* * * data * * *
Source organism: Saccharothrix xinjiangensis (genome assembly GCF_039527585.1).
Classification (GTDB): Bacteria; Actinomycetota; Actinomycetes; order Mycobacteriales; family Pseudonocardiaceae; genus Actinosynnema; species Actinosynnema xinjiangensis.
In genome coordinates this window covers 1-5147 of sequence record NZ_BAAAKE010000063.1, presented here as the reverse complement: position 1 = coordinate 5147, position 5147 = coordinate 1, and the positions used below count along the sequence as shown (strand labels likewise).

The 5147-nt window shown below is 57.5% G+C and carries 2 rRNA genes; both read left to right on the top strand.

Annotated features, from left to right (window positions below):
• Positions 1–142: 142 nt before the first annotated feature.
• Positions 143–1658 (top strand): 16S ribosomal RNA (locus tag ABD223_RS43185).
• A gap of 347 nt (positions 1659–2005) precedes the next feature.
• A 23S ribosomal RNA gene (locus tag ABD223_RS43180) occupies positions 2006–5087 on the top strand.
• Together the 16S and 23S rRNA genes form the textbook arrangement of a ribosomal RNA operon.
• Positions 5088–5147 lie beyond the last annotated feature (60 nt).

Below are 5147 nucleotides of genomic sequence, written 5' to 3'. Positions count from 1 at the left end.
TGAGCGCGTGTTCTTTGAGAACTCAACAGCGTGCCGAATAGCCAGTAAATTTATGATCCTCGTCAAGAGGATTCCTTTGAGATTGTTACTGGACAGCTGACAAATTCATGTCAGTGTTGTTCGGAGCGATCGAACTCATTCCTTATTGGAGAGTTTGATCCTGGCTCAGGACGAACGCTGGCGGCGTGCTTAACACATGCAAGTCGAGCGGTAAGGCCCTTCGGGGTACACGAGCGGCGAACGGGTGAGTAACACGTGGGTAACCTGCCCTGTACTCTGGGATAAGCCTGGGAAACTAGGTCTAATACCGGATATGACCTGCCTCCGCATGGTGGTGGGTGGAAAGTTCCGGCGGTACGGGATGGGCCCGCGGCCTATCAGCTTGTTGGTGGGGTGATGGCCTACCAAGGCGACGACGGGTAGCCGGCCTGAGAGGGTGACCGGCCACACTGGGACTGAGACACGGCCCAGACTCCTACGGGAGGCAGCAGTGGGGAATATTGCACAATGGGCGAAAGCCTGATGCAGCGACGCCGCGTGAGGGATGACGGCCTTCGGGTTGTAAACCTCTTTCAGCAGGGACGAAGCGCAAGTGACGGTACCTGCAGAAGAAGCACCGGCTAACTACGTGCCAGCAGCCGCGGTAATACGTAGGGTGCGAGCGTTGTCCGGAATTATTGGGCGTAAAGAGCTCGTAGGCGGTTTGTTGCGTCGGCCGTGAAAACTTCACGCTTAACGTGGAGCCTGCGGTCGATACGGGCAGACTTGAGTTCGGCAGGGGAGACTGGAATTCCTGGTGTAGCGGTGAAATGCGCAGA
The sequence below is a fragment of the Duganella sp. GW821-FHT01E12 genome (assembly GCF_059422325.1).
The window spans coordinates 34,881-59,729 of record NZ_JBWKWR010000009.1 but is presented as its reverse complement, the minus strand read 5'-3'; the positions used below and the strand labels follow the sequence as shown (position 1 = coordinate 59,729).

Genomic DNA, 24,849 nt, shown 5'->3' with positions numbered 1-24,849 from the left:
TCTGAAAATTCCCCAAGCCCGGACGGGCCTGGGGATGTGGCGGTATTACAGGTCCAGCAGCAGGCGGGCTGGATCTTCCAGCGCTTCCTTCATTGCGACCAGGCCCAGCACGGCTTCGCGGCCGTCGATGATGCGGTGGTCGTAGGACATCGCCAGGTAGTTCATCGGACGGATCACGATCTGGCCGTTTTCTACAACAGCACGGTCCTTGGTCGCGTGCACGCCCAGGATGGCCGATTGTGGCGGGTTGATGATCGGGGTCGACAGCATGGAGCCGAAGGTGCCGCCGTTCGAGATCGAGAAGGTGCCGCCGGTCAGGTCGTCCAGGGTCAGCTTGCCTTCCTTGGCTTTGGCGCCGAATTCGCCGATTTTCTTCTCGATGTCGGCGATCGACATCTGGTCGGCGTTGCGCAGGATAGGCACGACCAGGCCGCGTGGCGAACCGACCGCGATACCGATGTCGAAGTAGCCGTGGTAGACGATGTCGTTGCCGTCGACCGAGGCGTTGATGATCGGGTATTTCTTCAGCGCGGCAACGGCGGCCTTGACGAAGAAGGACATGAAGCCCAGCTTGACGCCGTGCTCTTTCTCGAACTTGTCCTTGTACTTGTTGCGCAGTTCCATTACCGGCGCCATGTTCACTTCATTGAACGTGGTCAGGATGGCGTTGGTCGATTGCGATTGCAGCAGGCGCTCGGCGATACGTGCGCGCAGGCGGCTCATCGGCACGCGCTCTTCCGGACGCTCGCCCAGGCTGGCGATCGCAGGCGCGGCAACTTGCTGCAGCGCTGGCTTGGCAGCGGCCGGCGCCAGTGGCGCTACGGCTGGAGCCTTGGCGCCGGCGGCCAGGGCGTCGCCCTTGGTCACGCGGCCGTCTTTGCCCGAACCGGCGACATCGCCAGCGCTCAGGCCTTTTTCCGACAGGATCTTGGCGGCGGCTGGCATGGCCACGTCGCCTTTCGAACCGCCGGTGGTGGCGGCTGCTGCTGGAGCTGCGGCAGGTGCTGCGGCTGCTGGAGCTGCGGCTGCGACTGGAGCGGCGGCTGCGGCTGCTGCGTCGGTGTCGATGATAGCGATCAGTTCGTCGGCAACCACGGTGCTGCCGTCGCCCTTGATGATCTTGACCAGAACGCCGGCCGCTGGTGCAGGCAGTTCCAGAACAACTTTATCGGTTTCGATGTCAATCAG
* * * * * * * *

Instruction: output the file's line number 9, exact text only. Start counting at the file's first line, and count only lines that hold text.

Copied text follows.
• A 23S ribosomal RNA gene (locus tag ABD223_RS43180) occupies positions 2006–5087 on the top strand.